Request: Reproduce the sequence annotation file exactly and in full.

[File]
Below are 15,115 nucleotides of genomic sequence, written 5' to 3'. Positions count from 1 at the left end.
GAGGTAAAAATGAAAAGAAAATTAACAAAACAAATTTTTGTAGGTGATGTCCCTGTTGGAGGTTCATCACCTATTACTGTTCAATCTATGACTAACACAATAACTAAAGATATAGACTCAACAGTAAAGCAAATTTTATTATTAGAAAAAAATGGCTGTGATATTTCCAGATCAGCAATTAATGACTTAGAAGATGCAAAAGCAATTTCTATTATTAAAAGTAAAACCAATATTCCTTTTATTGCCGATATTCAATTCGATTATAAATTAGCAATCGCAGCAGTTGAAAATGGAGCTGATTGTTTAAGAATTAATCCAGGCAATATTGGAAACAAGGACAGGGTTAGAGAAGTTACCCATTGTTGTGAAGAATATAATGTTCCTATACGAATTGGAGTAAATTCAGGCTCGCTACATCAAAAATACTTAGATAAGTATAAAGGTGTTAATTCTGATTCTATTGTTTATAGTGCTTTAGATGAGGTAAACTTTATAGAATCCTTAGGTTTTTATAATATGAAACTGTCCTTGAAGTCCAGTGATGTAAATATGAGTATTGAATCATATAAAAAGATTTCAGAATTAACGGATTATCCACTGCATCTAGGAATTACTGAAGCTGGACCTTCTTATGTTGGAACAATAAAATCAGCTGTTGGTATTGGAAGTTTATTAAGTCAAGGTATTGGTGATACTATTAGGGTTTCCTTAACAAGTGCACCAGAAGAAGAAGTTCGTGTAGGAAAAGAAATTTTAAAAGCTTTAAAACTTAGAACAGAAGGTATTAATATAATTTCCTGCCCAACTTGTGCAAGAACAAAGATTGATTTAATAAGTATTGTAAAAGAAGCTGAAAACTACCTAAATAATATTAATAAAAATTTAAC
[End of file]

Below are 15,115 nucleotides of genomic sequence, written 5' to 3'. Positions count from 1 at the left end.
GAGGTAAAAATGAAAAGAAAATTAACAAAACAAATTTTTGTAGGTGATGTCCCTGTTGGAGGTTCATCACCTATTACTGTTCAATCTATGACTAACACAATAACTAAAGATATAGACTCAACAGTAAAGCAAATTTTATTATTAGAAAAAAATGGCTGTGATATTTCCAGATCAGCAATTAATGACTTAGAAGATGCAAAAGCAATTTCTATTATTAAAAGTAAAACCAATATTCCTTTTATTGCCGATATTCAATTCGATTATAAATTAGCAATCGCAGCAGTTGAAAATGGAGCTGATTGTTTAAGAATTAATCCAGGCAATATTGGAAACAAGGACAGGGTTAGAGAAGTTACCCATTGTTGTGAAGAATATAATGTTCCTATACGAATTGGAGTAAATTCAGGCTCGCTACATCAAAAATACTTAGATAAGTATAAAGGTGTTAATTCTGATTCTATTGTTTATAGTGCTTTAGATGAGGTAAACTTTATAGAATCCTTAGGTTTTTATAATATGAAACTGTCCTTGAAGTCCAGTGATGTAAATATGAGTATTGAATCATATAAAAAGATTTCAGAATTAACGGATTATCCACTGCATCTAGGAATTACTGAAGCTGGACCTTCTTATGTTGGAACAATAAAATCAGCTGTTGGTATTGGAAGTTTATTAAGTCAAGGTATTGGTGATACTATTAGGGTTTCCTTAACAAGTGCACCAGAAGAAGAAGTTCGTGTAGGAAAAGAAATTTTAAAAGCTTTAAAACTTAGAACAGAAGGTATTAATATAATTTCCTGCCCAACTTGTGCAAGAACAAAGATTGATTTAATAAGTATTGTAAAAGAAGCTGAAAACTACCTAAATAATATTAATAAAAATTTAAC